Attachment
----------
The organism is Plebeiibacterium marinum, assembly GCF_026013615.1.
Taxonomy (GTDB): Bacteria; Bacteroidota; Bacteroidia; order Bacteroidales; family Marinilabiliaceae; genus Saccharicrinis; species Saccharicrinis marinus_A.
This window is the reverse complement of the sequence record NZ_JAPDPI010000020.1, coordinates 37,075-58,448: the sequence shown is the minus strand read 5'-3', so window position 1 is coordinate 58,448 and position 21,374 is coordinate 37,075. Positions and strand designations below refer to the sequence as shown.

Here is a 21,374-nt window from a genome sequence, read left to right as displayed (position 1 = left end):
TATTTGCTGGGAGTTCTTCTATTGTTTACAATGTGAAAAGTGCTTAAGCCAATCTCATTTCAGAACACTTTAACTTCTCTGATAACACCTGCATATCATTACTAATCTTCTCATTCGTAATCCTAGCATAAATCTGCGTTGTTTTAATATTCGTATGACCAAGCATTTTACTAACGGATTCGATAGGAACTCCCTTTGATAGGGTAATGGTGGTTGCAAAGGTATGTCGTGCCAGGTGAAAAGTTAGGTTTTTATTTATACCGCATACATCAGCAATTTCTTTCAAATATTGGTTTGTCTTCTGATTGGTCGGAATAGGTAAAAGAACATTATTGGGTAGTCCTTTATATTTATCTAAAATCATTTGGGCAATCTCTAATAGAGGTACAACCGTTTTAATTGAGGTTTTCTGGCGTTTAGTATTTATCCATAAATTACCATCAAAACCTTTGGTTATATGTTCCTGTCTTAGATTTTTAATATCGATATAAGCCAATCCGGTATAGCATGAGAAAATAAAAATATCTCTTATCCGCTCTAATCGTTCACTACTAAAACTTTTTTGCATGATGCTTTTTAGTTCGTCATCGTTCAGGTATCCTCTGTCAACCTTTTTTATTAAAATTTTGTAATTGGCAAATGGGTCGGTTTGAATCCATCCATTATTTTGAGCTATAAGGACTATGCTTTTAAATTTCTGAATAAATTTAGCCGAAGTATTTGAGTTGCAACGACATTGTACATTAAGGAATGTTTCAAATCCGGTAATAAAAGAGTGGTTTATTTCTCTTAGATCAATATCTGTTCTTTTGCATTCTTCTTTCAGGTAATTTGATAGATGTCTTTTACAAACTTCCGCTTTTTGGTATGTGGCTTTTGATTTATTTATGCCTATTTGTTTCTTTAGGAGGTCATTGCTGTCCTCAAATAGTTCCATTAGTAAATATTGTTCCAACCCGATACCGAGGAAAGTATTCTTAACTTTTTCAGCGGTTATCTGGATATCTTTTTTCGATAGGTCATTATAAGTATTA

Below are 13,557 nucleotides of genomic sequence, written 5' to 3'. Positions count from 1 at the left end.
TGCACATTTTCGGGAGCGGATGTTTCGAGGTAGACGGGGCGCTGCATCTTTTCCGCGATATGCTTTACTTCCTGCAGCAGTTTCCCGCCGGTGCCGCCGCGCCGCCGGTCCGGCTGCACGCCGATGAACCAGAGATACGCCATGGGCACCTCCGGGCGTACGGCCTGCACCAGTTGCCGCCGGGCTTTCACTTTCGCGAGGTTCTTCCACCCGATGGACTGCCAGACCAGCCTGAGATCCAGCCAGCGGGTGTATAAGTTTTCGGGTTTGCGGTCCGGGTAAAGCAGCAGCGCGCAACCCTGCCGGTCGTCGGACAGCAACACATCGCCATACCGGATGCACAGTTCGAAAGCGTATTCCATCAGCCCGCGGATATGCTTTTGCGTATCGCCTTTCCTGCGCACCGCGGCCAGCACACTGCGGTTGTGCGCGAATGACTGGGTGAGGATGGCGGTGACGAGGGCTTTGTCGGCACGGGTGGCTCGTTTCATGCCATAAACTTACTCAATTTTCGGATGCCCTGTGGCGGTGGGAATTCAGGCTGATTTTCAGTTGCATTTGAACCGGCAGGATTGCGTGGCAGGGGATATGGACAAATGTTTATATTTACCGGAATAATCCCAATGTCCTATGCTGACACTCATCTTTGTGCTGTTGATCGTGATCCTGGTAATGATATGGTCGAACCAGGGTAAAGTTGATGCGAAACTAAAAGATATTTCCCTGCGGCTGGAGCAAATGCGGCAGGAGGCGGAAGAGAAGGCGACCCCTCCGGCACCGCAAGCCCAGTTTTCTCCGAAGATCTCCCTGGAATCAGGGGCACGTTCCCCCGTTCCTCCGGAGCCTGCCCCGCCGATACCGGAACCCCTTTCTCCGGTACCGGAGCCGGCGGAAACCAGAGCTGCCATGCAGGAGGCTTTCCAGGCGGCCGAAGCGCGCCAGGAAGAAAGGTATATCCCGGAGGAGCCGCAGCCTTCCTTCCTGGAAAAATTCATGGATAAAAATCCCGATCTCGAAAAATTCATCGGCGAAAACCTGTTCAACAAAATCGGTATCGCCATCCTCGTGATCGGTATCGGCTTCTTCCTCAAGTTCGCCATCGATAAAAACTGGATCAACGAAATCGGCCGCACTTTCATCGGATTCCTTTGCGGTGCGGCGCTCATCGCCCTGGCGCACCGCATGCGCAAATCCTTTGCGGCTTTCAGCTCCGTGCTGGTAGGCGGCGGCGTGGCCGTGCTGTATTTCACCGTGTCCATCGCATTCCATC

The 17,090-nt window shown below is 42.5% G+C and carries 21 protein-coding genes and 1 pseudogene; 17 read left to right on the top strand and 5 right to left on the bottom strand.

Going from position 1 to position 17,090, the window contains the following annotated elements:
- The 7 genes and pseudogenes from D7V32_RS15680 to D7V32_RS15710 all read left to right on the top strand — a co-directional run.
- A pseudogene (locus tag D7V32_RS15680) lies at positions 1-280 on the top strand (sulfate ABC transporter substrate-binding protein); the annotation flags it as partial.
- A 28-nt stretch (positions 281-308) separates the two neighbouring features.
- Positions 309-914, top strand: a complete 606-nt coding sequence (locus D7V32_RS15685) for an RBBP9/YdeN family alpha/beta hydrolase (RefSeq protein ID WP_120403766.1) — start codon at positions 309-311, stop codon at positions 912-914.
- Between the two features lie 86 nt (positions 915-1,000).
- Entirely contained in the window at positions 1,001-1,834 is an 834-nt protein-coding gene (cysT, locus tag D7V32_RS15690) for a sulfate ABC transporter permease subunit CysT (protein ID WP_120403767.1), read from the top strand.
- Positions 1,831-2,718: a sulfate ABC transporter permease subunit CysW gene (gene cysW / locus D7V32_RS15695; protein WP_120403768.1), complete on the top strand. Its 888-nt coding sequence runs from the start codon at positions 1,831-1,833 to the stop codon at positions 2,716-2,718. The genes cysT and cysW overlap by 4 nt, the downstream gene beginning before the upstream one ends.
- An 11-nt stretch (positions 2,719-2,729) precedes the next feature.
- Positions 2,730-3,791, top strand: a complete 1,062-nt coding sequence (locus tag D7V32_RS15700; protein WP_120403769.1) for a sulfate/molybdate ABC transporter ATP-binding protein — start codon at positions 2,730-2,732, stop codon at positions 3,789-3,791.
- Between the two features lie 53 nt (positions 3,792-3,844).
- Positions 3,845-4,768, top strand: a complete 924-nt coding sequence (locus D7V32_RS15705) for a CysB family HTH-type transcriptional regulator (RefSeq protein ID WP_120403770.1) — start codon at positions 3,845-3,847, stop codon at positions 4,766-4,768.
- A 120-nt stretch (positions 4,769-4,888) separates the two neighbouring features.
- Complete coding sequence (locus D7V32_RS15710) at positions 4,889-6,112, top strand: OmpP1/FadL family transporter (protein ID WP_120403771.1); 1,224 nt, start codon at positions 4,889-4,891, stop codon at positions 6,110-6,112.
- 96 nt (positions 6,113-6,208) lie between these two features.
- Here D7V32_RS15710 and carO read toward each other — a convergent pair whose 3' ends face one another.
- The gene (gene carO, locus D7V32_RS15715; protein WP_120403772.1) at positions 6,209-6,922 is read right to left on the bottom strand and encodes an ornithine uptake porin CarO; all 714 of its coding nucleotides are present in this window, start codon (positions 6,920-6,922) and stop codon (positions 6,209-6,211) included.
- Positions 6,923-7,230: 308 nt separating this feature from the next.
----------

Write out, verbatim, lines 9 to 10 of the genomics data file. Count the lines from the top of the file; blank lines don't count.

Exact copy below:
Going from position 1 to position 17,090, the window contains the following annotated elements:
- The 7 genes and pseudogenes from D7V32_RS15680 to D7V32_RS15710 all read left to right on the top strand — a co-directional run.